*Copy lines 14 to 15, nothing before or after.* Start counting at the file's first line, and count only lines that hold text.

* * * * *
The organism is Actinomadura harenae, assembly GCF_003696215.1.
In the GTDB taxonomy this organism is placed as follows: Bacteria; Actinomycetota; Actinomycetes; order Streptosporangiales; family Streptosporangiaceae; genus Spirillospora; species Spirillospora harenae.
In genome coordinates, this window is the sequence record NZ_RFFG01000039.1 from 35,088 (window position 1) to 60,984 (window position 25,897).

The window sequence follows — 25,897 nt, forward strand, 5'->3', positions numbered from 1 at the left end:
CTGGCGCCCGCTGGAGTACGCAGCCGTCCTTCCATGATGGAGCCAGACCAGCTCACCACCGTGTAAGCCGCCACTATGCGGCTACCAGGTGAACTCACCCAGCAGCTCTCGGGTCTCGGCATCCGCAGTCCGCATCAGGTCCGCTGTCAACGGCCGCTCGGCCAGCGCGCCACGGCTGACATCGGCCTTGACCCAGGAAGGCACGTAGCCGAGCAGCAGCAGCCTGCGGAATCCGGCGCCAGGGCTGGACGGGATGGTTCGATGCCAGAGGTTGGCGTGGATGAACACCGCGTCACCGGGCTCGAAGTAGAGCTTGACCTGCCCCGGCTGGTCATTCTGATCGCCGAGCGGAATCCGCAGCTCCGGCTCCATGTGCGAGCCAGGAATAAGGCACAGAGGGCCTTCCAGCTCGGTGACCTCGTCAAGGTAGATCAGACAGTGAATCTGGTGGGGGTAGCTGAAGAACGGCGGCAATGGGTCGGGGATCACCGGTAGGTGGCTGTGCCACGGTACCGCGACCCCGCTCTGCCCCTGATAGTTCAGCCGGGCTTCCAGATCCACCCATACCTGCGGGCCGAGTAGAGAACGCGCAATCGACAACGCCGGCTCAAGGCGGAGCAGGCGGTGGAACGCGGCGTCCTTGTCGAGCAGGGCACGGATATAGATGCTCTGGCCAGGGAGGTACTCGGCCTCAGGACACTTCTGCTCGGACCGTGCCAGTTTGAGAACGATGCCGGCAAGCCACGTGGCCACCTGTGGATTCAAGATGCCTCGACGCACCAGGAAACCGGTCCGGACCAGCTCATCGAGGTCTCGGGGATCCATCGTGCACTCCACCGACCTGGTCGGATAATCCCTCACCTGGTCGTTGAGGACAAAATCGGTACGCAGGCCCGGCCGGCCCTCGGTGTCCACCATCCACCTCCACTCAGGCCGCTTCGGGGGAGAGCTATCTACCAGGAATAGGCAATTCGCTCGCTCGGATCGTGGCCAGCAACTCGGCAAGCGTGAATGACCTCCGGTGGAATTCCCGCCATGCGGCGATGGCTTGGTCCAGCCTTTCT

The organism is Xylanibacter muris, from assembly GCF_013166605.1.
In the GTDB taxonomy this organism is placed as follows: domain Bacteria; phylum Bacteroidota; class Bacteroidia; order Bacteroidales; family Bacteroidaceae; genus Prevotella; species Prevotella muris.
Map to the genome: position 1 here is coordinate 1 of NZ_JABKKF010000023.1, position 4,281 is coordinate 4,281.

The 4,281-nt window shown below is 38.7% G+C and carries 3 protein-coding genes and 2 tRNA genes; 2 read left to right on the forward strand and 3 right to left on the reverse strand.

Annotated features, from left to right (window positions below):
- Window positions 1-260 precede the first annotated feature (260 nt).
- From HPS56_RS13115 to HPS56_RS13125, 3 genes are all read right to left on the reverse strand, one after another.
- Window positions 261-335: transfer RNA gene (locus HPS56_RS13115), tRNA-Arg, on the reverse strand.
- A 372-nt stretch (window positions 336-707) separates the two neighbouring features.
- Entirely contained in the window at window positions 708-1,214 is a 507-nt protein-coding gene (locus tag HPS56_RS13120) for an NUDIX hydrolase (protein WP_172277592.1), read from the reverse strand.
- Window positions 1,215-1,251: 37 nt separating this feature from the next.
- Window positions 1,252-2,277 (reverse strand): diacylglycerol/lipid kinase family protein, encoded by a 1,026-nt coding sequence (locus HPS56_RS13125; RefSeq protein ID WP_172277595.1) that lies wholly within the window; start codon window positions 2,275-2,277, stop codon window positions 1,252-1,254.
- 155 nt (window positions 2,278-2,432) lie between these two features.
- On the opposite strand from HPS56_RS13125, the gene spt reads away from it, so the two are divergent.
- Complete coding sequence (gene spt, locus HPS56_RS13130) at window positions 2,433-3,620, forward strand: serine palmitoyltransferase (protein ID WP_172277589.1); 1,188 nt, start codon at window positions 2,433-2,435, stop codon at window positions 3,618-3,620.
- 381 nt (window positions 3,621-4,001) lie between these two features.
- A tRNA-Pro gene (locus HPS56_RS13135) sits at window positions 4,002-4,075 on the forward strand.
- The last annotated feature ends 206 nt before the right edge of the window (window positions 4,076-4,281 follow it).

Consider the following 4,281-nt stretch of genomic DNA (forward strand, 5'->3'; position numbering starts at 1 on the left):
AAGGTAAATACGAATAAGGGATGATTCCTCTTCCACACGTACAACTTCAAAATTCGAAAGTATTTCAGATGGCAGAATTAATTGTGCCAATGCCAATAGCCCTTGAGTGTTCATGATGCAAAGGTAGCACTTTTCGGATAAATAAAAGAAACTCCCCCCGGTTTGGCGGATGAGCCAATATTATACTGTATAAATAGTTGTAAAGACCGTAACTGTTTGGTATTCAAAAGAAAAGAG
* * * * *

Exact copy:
- A 372-nt stretch (window positions 336-707) separates the two neighbouring features.
- Entirely contained in the window at window positions 708-1,214 is a 507-nt protein-coding gene (locus tag HPS56_RS13120) for an NUDIX hydrolase (protein WP_172277592.1), read from the reverse strand.